Link to Macaulay Land Use Research Institute homepageSustainable farming
 
Image showing areas we research in relation to Society and Countryside

Farming systems (including forestry) remain the dominant land-using sector in Scotland and decisions within this sector have far-reaching economic, social and environmental effects at a range of scales.

Farms aren’t just areas of land – they are systems that have coevolved with supply-chains, markets, consumer preferences, policies, and as part of the wider landscape and rural economy of Scotland.

Sustainability has social, economic, management and environmental components, and these need to be considered in a way that allows an all-round understanding of the issues facing stakeholders. To do this requires an interdisciplinary approach which assesses the range of ‘alternative-futures’, and engages the wider stakeholder debate.

To adequately address the sustainability of farming systems it is necessary to consider a wide range of spatial and organisational scales. Globalisation, trade, policy, supply-chains, business structures and stakeholder preferences all have profound effects on the sustainability of farming systems. The aggregate effects of decisions in farming systems also have significant spill-over effects into related sectors.

Conversely, environmental or ecological improvement schemes in water catchments or landscapes can have potentially profound effects on farming systems and individual farming businesses. Decisions made at the local scale (such as on an individual farm) can have profound effects on catchments, landscapes, economies and ecosystems. Environmental (and other types of) changes will also affect farming systems of all types.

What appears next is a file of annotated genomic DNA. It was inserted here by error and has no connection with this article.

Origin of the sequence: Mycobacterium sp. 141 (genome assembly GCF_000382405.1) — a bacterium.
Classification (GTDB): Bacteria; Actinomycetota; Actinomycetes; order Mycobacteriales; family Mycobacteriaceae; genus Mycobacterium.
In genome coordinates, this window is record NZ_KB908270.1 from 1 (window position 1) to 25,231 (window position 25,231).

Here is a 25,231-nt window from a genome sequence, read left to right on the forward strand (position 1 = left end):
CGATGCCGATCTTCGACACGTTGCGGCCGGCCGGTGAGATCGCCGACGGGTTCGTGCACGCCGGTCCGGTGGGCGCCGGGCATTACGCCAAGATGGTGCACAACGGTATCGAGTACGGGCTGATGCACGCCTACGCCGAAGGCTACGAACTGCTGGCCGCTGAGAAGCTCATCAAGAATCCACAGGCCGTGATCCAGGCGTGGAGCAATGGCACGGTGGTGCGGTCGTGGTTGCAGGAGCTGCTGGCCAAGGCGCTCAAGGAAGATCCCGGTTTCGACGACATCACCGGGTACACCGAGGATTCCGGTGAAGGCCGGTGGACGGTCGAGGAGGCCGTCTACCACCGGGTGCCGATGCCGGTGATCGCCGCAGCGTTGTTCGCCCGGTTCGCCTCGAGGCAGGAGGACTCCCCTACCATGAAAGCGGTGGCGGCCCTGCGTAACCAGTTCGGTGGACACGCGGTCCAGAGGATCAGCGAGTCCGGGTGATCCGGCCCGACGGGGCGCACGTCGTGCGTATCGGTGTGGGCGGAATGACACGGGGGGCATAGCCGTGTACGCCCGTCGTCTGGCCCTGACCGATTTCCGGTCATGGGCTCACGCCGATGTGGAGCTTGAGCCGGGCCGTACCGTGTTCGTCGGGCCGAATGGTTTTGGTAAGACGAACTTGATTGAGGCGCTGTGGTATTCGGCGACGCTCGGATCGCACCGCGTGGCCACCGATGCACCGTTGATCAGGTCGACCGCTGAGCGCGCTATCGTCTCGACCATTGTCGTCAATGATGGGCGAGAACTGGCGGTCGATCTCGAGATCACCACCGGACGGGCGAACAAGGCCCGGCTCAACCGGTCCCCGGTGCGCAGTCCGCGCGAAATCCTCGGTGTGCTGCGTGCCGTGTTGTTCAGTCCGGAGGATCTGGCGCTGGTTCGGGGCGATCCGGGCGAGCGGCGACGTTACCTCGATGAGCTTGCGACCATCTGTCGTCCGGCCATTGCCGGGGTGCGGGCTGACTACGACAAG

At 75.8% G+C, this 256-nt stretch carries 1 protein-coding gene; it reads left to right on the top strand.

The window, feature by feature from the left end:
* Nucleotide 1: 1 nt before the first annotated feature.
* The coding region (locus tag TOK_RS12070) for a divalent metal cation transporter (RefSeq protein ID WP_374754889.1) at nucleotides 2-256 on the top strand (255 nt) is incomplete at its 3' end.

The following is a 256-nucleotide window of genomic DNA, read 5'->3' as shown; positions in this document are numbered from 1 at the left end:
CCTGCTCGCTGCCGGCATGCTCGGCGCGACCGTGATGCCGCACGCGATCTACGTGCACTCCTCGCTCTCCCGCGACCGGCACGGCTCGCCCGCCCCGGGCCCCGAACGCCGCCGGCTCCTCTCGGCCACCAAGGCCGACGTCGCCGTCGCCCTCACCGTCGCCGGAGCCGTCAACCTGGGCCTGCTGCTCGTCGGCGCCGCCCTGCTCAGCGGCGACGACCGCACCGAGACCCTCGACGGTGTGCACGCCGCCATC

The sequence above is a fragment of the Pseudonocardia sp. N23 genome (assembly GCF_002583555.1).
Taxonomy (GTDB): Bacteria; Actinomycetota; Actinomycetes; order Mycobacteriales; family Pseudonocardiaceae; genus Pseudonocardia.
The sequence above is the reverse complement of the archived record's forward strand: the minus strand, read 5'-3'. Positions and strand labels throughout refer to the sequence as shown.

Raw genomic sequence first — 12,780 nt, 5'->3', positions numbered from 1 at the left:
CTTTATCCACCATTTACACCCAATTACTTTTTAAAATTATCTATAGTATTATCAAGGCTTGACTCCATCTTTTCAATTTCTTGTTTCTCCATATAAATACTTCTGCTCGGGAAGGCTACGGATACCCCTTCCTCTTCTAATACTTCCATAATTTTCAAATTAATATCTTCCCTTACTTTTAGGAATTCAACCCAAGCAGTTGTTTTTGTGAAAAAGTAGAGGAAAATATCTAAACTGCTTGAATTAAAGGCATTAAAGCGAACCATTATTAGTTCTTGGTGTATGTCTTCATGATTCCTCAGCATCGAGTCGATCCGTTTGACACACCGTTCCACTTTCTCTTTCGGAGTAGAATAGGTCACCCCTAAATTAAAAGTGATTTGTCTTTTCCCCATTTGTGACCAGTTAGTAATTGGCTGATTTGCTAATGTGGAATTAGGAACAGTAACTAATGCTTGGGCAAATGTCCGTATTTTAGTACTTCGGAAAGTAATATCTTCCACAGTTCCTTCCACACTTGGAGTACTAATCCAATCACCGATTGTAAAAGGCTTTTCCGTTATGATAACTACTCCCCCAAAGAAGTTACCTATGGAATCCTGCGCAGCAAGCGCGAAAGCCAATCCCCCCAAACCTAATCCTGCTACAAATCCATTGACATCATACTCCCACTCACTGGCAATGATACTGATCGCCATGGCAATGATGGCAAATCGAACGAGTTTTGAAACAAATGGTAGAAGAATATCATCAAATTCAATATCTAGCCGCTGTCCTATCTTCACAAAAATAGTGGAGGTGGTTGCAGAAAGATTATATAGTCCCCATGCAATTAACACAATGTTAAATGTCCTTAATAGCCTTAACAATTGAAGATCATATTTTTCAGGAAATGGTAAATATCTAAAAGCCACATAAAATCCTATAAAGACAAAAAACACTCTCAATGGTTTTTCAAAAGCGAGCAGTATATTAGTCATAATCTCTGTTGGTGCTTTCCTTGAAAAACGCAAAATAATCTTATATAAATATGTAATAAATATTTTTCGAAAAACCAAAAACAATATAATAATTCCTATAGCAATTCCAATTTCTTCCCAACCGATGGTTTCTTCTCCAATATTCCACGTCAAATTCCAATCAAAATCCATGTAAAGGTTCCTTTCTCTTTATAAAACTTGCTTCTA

The individual farm scale also provides a context where outcomes of research conducted at smaller scales (enterprises, herds, field, plots and individuals) can be considered in the context of land management businesses.

There are also opportunities to identify best-management-practice options with land managers, recognising that improved rural stewardship has to be achieved within an increasingly competitive and demanding business environment.

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Protection and Enhancement of Rural Communities

 

Updated: 15 Jun 2016, Content by: KM